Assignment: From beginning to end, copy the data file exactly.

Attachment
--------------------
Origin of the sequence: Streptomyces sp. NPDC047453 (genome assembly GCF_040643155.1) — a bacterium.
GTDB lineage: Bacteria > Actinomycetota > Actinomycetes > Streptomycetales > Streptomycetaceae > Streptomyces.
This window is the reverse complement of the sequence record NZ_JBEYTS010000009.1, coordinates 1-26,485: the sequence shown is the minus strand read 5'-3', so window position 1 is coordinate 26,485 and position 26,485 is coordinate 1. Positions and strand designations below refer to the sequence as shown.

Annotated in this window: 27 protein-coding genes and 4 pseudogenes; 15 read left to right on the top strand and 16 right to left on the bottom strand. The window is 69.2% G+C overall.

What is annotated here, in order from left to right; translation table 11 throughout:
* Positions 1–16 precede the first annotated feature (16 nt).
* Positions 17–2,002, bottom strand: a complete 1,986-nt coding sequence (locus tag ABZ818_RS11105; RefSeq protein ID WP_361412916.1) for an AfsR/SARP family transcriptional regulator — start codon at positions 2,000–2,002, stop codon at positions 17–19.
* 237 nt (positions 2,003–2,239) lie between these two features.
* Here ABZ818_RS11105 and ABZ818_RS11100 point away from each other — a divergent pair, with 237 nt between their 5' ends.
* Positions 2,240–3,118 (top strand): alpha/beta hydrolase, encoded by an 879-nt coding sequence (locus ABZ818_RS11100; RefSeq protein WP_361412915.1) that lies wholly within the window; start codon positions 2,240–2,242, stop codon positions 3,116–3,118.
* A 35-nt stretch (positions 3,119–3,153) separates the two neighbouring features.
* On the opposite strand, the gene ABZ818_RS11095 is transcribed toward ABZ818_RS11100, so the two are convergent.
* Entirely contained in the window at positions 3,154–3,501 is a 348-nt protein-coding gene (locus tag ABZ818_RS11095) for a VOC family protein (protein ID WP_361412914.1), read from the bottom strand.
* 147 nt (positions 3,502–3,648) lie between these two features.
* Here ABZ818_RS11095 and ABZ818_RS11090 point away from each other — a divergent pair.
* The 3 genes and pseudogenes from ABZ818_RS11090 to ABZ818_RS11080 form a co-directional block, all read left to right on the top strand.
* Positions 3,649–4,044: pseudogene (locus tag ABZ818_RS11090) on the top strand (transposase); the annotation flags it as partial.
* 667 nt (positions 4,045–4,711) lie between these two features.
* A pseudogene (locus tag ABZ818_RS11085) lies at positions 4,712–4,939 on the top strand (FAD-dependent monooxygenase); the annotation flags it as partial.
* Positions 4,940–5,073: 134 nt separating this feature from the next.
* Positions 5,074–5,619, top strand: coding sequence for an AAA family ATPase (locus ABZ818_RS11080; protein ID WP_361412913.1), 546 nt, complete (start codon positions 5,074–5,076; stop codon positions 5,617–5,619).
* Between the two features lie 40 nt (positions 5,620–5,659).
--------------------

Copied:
Origin of the sequence: Streptomyces sp. NPDC047453 (genome assembly GCF_040643155.1) — a bacterium.
GTDB lineage: Bacteria > Actinomycetota > Actinomycetes > Streptomycetales > Streptomycetaceae > Streptomyces.
This window is the reverse complement of the sequence record NZ_JBEYTS010000009.1, coordinates 1-26,485: the sequence shown is the minus strand read 5'-3', so window position 1 is coordinate 26,485 and position 26,485 is coordinate 1. Positions and strand designations below refer to the sequence as shown.

Annotated in this window: 27 protein-coding genes and 4 pseudogenes; 15 read left to right on the top strand and 16 right to left on the bottom strand. The window is 69.2% G+C overall.

What is annotated here, in order from left to right; translation table 11 throughout:
* Positions 1–16 precede the first annotated feature (16 nt).
* Positions 17–2,002, bottom strand: a complete 1,986-nt coding sequence (locus tag ABZ818_RS11105; RefSeq protein ID WP_361412916.1) for an AfsR/SARP family transcriptional regulator — start codon at positions 2,000–2,002, stop codon at positions 17–19.
* 237 nt (positions 2,003–2,239) lie between these two features.
* Here ABZ818_RS11105 and ABZ818_RS11100 point away from each other — a divergent pair, with 237 nt between their 5' ends.
* Positions 2,240–3,118 (top strand): alpha/beta hydrolase, encoded by an 879-nt coding sequence (locus ABZ818_RS11100; RefSeq protein WP_361412915.1) that lies wholly within the window; start codon positions 2,240–2,242, stop codon positions 3,116–3,118.
* A 35-nt stretch (positions 3,119–3,153) separates the two neighbouring features.
* On the opposite strand, the gene ABZ818_RS11095 is transcribed toward ABZ818_RS11100, so the two are convergent.
* Entirely contained in the window at positions 3,154–3,501 is a 348-nt protein-coding gene (locus tag ABZ818_RS11095) for a VOC family protein (protein ID WP_361412914.1), read from the bottom strand.
* 147 nt (positions 3,502–3,648) lie between these two features.
* Here ABZ818_RS11095 and ABZ818_RS11090 point away from each other — a divergent pair.
* The 3 genes and pseudogenes from ABZ818_RS11090 to ABZ818_RS11080 form a co-directional block, all read left to right on the top strand.
* Positions 3,649–4,044: pseudogene (locus tag ABZ818_RS11090) on the top strand (transposase); the annotation flags it as partial.
* 667 nt (positions 4,045–4,711) lie between these two features.
* A pseudogene (locus tag ABZ818_RS11085) lies at positions 4,712–4,939 on the top strand (FAD-dependent monooxygenase); the annotation flags it as partial.
* Positions 4,940–5,073: 134 nt separating this feature from the next.
* Positions 5,074–5,619, top strand: coding sequence for an AAA family ATPase (locus ABZ818_RS11080; protein ID WP_361412913.1), 546 nt, complete (start codon positions 5,074–5,076; stop codon positions 5,617–5,619).
* Between the two features lie 40 nt (positions 5,620–5,659).